This article, the second in a series of four, looks at how carers and activity providers can achieve and maintain a sense of wellbeing for individuals living with moderate to severe dementia. The focus is centred on how to support a person at the sensory level as defined by the QCS PAL instrument.
In any care setting it is important to create an environment that helps a person achieve their optimum level. To do this, we focus on abilities, what individuals can do, and not only what their challenges are.
The PAL tool, a widely used framework in care settings across the UK and around the world, assists with this. Using a strengths-based approach, it comprises a series of questions that define the functional and cognitive ability of the individual at four different levels: Planned, Exploratory, Sensory and Reflex.
The tool assesses the individual’s overall level of cognitive and functional capability. It helps design care and activity plans that champion the person’s unique abilities while supporting them with their difficulties.
In the previous article, we looked at people at the Reflex level, who only respond to stimuli through their reflex zones. Those operating on a PAL Sensory level are concerned with sensations and move their body in response to those sensations. This is a higher level of ability than the reflex response of people with very advanced dementia.
At this level, the person doesn’t have many thoughts or ideas in terms of planning or carrying out the steps of an activity or seeking a connection with somebody. But they are able to respond to sensations such as touch, taste, sounds, visuals, smells and the sensory feedback in joints and tendons from movement.
They are unable to complete complex tasks. The onus is on care partners therefore to really understand an activity, break it down into simple steps and offer multi-sensory experiences and support one step at a time.
Putting on a cardigan, for example, is quite a complex task when you boil it down. You have to take hold of it, pass each arm other through the sleeves while manouevering the garment across the shoulders and finally do the buttons up.
To promote a sense of wellbeing with this more complicated type of activity, you need a single step approach. You might complete some of the steps for them, while using encouraging communication techniques such as simple action words and a warm tone of voice. They can complete a finishing touch such as doing up the last button or admiring themselves in the mirror when their cardigan is on. That way, they experience both the sensory component of the activity as well as a real sense of achievement.
Creating a multisensory environment is important at this level. To achieve this, we draw on sensory integration techniques, bringing different sensations together into a whole.
For example, if you are trying to stimulate someone to be more alert in the dining room, play some music with a fast beat, make sure the food on a person’s plate is colourful and use a bright yellow tablecloth.
If somebody is showing signs of anxiety, try a combination of calming sensory experiences. Play relaxing music or perhaps a recording of bird song, use lavender essential oils, place a comfortable armchair in a quiet corner that is decorated in calming colours.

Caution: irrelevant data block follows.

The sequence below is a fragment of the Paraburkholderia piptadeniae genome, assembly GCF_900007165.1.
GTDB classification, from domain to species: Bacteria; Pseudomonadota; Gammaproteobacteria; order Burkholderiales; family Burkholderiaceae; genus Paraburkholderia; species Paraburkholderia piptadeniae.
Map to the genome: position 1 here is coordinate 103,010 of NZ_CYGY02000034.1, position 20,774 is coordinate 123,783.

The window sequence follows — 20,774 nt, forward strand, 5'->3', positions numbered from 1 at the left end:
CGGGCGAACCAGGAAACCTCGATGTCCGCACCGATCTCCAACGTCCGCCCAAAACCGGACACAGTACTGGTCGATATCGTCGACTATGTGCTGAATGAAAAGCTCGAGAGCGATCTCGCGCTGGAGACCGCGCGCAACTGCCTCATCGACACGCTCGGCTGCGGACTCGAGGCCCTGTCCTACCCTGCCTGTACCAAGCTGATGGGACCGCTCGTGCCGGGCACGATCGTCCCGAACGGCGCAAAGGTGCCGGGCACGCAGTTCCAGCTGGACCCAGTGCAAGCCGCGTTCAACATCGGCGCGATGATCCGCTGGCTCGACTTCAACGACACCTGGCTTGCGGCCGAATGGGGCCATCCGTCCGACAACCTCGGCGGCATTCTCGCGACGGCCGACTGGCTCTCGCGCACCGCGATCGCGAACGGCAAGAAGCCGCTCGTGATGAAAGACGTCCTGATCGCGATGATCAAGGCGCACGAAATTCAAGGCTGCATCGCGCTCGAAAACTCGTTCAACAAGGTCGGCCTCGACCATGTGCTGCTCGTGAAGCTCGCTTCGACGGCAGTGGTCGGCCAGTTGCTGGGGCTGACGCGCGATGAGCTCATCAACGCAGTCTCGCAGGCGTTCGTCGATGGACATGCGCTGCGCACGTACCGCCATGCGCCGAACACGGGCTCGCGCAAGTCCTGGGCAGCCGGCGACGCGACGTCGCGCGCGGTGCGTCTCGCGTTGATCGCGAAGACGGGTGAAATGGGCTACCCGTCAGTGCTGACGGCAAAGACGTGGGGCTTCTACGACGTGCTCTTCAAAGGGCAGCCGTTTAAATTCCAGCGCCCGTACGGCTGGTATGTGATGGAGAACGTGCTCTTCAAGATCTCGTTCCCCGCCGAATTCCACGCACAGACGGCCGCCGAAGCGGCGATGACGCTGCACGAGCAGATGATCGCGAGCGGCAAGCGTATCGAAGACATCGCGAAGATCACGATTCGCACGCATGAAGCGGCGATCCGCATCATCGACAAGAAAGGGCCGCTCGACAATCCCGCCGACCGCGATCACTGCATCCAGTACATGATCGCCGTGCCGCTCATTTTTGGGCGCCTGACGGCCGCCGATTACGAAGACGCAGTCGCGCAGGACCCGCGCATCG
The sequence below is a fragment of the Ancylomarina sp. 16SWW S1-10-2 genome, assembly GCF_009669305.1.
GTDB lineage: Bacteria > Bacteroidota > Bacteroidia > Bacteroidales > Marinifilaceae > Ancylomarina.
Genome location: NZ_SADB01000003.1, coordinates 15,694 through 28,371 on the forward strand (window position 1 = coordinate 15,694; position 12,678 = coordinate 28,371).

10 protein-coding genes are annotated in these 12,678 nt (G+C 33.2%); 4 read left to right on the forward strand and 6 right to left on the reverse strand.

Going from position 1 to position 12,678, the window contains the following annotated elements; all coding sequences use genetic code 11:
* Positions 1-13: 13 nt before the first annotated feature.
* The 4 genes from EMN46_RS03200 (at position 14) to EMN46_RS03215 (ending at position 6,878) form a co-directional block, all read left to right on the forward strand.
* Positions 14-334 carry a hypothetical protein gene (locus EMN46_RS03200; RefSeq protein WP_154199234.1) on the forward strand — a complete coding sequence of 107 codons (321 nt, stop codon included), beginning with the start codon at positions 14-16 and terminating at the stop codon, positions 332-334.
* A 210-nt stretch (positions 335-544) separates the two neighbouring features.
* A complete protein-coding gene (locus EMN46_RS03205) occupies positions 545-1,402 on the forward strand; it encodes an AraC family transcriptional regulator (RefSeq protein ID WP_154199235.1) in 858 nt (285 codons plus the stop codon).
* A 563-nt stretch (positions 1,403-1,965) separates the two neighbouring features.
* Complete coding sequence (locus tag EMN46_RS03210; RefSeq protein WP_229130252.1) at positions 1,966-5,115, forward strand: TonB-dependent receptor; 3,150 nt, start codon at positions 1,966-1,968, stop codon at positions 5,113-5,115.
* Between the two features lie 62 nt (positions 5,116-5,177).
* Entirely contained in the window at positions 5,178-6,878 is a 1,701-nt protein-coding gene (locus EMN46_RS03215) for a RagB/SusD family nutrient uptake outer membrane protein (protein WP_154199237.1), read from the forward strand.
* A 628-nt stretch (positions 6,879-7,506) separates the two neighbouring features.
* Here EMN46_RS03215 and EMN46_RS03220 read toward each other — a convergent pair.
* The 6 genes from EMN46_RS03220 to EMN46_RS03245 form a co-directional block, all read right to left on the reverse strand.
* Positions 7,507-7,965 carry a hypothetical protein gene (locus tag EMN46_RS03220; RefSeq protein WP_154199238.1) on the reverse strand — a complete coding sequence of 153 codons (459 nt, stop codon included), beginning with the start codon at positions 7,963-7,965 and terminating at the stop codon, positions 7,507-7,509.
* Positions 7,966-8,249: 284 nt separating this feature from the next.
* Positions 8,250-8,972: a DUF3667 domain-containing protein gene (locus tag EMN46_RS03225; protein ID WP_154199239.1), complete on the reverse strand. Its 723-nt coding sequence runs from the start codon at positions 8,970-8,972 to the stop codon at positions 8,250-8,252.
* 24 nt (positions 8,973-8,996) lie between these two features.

When it comes to activities such as having a meal, ensure there is physical contact between the object and the person. For example, put a fork into their hands so they can feel it. This may stimulate a reaction whereby they move the fork and eat by themselves.
If it doesn’t, then the ‘hand under hand’ technique might help. This is when the carer puts their hand under the person’s to guide them, for example, raising their hand to their mouth. This not only stimulates a tactile sensation but also a kinesthetic one. The initial movement may act as a trigger for the individual, providing a sensory cue to help them continue with the activity.
Using reassuring sensory objects is helpful in creating a sense of comfort, safety and belonging. For example, HUG, a comforting device designed to be cuddled, includes a beating heart and a music player within its soft body. It provides an effective vehicle for a carer to connect better with a person, and to ensure a rewarding experience for both.
If not HUG, an old teddy bear, or a comfort blanket, can be equally effective. What’s essential is that the object is important to the person and that it provides a sense of attachment. But sensory objects can also be used to stimulate alertness. Highly textured objects such as pine cones, for instance, can be great for exploration through touch.
The PAL Guides provide a number of ideas for carers to stimulate the five senses as well as suggestions that focus more on movement. These include single step activities such as wiping the table, winding balls of wool or sweeping outside. If the person has good balance and mobility, then gentle movements to music with the care giver are a good vehicle for therapeutic interaction.
What’s key is that the activity must be something that the person would enjoy. The PAL instrument includes a Life History section which enables a carer to document the individual’s past, their character, personality, career, home life and interests. By accessing this information, the care giver will be able to create an individually tailored plan that delivers multi-sensory activities that promote wellbeing.
You can also read part I of the series here.